Accelerating contest between the two military tech competitors marks another dividing line in the emerging new Cold War
Nations must possess the knowledge, technology and resources to indigenously build fighter jets, which count among the most complex weapons ever made.
Asia’s accelerating race to develop the next generation of warplanes is increasingly pitting China against South Korea, military tech competitors on opposite sides of an emerging new Cold War.
South Korea and China have designed their respective indigenous stealth fighters, the KF-21 Boramae and Chengdu J-20, in rival bids to fill their existing air warfare capability gaps, achieve strategic independence and flex techno-scientific prowess on regional and international stages.
Last month, South Korea joined the elite fighter developer club when it completed its KF-21 Boramae fighter’s first test flight, Defense News reported.
The article said that the KF-21 took off from a South Korean air force base at Sacheon, South Gyeongsang province loaded with four Meteor beyond-visual-range (BVR) missiles and flew at 400 kilometers per hour for 30 minutes to check the airframe’s essential functions.
The KF-21 is a 4.5-generation aircraft with advanced capabilities, such as active electronically scanned array (AESA) radar, high-capacity data links, enhanced avionics, and the ability to deploy current and reasonably foreseeable advanced armaments.
However, unlike 5th-generation fighters, the KF-21 lacks an internal weapons bay, forcing it to carry munitions on external hardpoints, which can compromise its stealth characteristics and handling capabilities.
While billed as an entirely indigenous design using a high proportion of South Korean-made components, the KF-21 may have taken design cues from America’s F-35, as shown by the striking visual similarity between the two aircraft.
In addition, it is powered by two US-made General Electric F414 engines, which offer less operational cost yet less power than other engines on comparable 4.5 or 5th generation fighters.
Thomas Newdick in The Warzone notes that the KF-21 may eventually be partnered with an indigenously-designed loyal wingman drone. While the KF-21 was designed with North Korea as its primary adversary, Newdick mentions that the KF-21 could be deployed at Liancourt Rocks, which are thought to hold substantial undersea oil and gas reserves and are contested between South Korea and Japan.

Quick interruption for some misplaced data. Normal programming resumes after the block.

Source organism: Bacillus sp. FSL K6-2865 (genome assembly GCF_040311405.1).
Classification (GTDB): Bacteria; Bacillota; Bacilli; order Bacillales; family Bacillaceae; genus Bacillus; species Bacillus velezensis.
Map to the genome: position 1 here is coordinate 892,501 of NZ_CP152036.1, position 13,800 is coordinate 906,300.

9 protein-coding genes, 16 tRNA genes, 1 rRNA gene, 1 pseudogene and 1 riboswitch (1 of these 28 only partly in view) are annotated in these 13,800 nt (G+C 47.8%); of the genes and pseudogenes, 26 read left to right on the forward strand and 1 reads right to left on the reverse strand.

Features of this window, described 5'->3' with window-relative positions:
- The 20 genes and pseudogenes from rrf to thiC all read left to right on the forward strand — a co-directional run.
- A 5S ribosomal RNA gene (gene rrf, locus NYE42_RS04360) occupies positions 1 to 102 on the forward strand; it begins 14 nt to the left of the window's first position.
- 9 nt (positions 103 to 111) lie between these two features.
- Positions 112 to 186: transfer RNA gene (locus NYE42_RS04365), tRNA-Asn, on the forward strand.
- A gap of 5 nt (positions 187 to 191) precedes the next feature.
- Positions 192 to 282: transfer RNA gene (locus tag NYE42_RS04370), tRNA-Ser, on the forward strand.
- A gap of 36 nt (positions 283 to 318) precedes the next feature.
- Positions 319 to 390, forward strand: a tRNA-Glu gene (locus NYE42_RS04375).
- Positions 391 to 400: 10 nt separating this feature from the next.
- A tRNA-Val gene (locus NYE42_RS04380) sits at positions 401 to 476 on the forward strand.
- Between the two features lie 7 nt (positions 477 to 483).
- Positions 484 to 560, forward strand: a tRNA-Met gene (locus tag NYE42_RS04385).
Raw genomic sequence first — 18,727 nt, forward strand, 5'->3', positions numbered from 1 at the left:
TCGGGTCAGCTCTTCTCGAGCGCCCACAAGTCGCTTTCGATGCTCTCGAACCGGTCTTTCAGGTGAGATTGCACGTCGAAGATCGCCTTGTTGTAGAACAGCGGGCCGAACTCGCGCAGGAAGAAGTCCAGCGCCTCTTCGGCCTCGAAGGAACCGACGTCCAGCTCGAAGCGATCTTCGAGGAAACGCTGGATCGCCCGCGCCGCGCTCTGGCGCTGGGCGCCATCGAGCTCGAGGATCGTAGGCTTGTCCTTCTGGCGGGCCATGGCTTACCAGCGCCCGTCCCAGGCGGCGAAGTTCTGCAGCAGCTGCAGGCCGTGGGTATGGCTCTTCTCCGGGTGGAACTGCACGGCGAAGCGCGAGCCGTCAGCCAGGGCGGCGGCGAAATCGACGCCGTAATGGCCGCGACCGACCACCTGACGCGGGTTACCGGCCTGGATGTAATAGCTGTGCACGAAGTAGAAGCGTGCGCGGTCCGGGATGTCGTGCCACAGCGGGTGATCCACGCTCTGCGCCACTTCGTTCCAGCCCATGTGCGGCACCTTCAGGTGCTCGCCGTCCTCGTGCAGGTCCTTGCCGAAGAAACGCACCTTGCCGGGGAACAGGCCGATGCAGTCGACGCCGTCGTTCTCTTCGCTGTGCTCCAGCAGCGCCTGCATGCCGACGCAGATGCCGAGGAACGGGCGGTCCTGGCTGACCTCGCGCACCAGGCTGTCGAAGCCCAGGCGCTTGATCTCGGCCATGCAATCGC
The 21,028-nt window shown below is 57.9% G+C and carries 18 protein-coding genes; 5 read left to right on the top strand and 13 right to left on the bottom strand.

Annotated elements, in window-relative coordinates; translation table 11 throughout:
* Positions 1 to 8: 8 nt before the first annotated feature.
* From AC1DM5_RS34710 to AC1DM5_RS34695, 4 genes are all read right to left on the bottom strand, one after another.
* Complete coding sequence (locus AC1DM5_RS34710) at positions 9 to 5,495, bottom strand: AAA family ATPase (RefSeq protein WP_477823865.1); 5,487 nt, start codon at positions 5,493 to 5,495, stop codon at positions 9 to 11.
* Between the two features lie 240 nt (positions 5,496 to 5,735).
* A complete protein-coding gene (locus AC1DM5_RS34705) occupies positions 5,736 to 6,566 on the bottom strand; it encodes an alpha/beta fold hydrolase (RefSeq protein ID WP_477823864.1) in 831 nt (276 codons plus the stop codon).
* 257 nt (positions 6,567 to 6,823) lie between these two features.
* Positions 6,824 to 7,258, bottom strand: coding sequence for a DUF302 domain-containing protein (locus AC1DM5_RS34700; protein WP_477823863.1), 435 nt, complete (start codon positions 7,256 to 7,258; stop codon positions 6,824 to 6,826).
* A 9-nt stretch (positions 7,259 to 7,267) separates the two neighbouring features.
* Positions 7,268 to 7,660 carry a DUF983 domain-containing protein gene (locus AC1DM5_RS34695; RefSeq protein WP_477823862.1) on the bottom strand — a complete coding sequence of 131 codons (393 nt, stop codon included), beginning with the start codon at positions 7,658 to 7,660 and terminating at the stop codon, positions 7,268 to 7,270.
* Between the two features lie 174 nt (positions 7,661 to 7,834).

Moreover, South Korea may offer the KF-21 for sale to foreign customers, as Indonesia has already expressed interest in acquiring the type and had pledged to shoulder 20% of its development costs. South Korea hopes its KF-21 will be a less-costly substitute for Western-made 4.5 and 5th generation fighters.
China is on a similar fighter flight path. In 2010, the J-20 became China’s first stealth aircraft to be revealed to the public, notes Carlo Kopp in Air Power Australia.
He mentions that it is designed to compete against the US F-22, with its stealth shaping based on the latter aircraft. He claims that China may have obtained F-22 design information by hacking into US defense contractor networks involved in the project.
The J-20 can be expected to deploy current and future Chinese or Russian armaments; it is equipped with an internal weapons bay – a key characteristic of 5th generation fighters which allows them to preserve stealth, unlike 4.5 generation designs such as the KF-21.
Kopp notes that while the J-20 has very sound stealth shaping, it is unknown whether the aircraft’s other components, such as engines, avionics, and composite materials, will allow it to be competitive against the F-22.
At present, the J-20 is limited by China’s inability to produce high-quality jet engines, which Asia Times has previously reported. J-20 units with Russian or current Chinese jet engines do not have enough power, making the aircraft vulnerable in dogfights against US fighters and incapable of generating enough power for future upgrades such as directed-energy weapons or optionally-manned capability.
However, the J-20 could become a powerful competitor against the F-22 should China’s technology in those areas mature. In its current form, Kopp mentions the J-20 outclasses the F-35 and F/A-18 E/F, as these latter aircraft do not match the performance of the F-22 and are designed for non-stealth air operations.
But suppose China’s jet engine technology matures enough to produce jet engines with sustained supercruise capability. In that case, Kopp mentions that the J-20 will be able to evade most surface-to-air missile (SAM) systems in the Pacific and will be out of range of most fighters in the region except the F-22.